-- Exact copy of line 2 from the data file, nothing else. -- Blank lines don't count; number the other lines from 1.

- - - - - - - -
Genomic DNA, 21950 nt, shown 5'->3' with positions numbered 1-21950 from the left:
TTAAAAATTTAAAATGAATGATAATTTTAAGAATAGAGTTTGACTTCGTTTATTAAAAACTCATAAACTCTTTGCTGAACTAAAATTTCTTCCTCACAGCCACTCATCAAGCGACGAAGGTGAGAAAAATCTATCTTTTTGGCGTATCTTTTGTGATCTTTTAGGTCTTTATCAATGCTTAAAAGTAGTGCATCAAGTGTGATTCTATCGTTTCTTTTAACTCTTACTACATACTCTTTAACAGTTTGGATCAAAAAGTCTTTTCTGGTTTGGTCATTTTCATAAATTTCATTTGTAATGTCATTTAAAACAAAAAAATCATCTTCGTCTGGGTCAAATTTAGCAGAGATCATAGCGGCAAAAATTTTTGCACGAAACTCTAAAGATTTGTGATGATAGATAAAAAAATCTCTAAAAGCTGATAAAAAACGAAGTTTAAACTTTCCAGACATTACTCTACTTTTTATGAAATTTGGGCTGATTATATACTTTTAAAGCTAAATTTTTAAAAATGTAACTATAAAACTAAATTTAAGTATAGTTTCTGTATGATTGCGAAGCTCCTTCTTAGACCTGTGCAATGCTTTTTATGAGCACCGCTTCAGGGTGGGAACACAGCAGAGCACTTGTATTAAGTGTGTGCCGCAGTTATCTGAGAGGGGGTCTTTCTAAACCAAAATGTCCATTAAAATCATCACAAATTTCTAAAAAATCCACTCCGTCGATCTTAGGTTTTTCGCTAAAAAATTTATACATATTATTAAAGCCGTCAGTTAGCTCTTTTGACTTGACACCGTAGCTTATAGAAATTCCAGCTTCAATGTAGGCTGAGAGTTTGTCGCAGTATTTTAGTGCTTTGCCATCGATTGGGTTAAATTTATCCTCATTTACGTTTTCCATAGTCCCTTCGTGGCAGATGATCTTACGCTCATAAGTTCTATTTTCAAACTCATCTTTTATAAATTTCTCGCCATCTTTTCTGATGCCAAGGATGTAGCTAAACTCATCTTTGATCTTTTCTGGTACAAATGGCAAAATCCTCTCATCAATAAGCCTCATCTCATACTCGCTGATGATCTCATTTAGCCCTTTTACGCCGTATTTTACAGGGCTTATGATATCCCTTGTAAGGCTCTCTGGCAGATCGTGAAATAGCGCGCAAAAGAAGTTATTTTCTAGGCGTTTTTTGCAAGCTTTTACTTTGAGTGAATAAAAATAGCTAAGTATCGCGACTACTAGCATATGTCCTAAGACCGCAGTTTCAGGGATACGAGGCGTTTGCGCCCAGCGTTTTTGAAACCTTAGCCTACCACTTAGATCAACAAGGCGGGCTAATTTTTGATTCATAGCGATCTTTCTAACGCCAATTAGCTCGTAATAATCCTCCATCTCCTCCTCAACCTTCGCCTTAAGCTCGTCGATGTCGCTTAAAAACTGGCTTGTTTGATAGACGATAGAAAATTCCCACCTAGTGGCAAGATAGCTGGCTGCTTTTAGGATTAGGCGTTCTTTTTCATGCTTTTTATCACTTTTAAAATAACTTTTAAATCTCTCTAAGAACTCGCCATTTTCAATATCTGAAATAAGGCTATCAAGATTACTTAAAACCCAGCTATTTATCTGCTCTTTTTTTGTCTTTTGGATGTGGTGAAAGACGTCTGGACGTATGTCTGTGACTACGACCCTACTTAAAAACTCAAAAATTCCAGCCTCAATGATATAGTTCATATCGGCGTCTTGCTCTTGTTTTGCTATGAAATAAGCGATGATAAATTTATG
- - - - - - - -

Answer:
TTAAAAATTTAAAATGAATGATAATTTTAAGAATAGAGTTTGACTTCGTTTATTAAAAACTCATAAACTCTTTGCTGAACTAAAATTTCTTCCTCACAGCCACTCATCAAGCGACGAAGGTGAGAAAAATCTATCTTTTTGGCGTATCTTTTGTGATCTTTTAGGTCTTTATCAATGCTTAAAAGTAGTGCATCAAGTGTGATTCTATCGTTTCTTTTAACTCTTACTACATACTCTTTAACAGTTTGGATCAAAAAGTCTTTTCTGGTTTGGTCATTTTCATAAATTTCATTTGTAATGTCATTTAAAACAAAAAAATCATCTTCGTCTGGGTCAAATTTAGCAGAGATCATAGCGGCAAAAATTTTTGCACGAAACTCTAAAGATTTGTGATGATAGATAAAAAAATCTCTAAAAGCTGATAAAAAACGAAGTTTAAACTTTCCAGACATTACTCTACTTTTTATGAAATTTGGGCTGATTATATACTTTTAAAGCTAAATTTTTAAAAATGTAACTATAAAACTAAATTTAAGTATAGTTTCTGTATGATTGCGAAGCTCCTTCTTAGACCTGTGCAATGCTTTTTATGAGCACCGCTTCAGGGTGGGAACACAGCAGAGCACTTGTATTAAGTGTGTGCCGCAGTTATCTGAGAGGGGGTCTTTCTAAACCAAAATGTCCATTAAAATCATCACAAATTTCTAAAAAATCCACTCCGTCGATCTTAGGTTTTTCGCTAAAAAATTTATACATATTATTAAAGCCGTCAGTTAGCTCTTTTGACTTGACACCGTAGCTTATAGAAATTCCAGCTTCAATGTAGGCTGAGAGTTTGTCGCAGTATTTTAGTGCTTTGCCATCGATTGGGTTAAATTTATCCTCATTTACGTTTTCCATAGTCCCTTCGTGGCAGATGATCTTACGCTCATAAGTTCTATTTTCAAACTCATCTTTTATAAATTTCTCGCCATCTTTTCTGATGCCAAGGATGTAGCTAAACTCATCTTTGATCTTTTCTGGTACAAATGGCAAAATCCTCTCATCAATAAGCCTCATCTCATACTCGCTGATGATCTCATTTAGCCCTTTTACGCCGTATTTTACAGGGCTTATGATATCCCTTGTAAGGCTCTCTGGCAGATCGTGAAATAGCGCGCAAAAGAAGTTATTTTCTAGGCGTTTTTTGCAAGCTTTTACTTTGAGTGAATAAAAATAGCTAAGTATCGCGACTACTAGCATATGTCCTAAGACCGCAGTTTCAGGGATACGAGGCGTTTGCGCCCAGCGTTTTTGAAACCTTAGCCTACCACTTAGATCAACAAGGCGGGCTAATTTTTGATTCATAGCGATCTTTCTAACGCCAATTAGCTCGTAATAATCCTCCATCTCCTCCTCAACCTTCGCCTTAAGCTCGTCGATGTCGCTTAAAAACTGGCTTGTTTGATAGACGATAGAAAATTCCCACCTAGTGGCAAGATAGCTGGCTGCTTTTAGGATTAGGCGTTCTTTTTCATGCTTTTTATCACTTTTAAAATAACTTTTAAATCTCTCTAAGAACTCGCCATTTTCAATATCTGAAATAAGGCTATCAAGATTACTTAAAACCCAGCTATTTATCTGCTCTTTTTTTGTCTTTTGGATGTGGTGAAAGACGTCTGGACGTATGTCTGTGACTACGACCCTACTTAAAAACTCAAAAATTCCAGCCTCAATGATATAGTTCATATCGGCGTCTTGCTCTTGTTTTGCTATGAAATAAGCGATGATAAATTTATG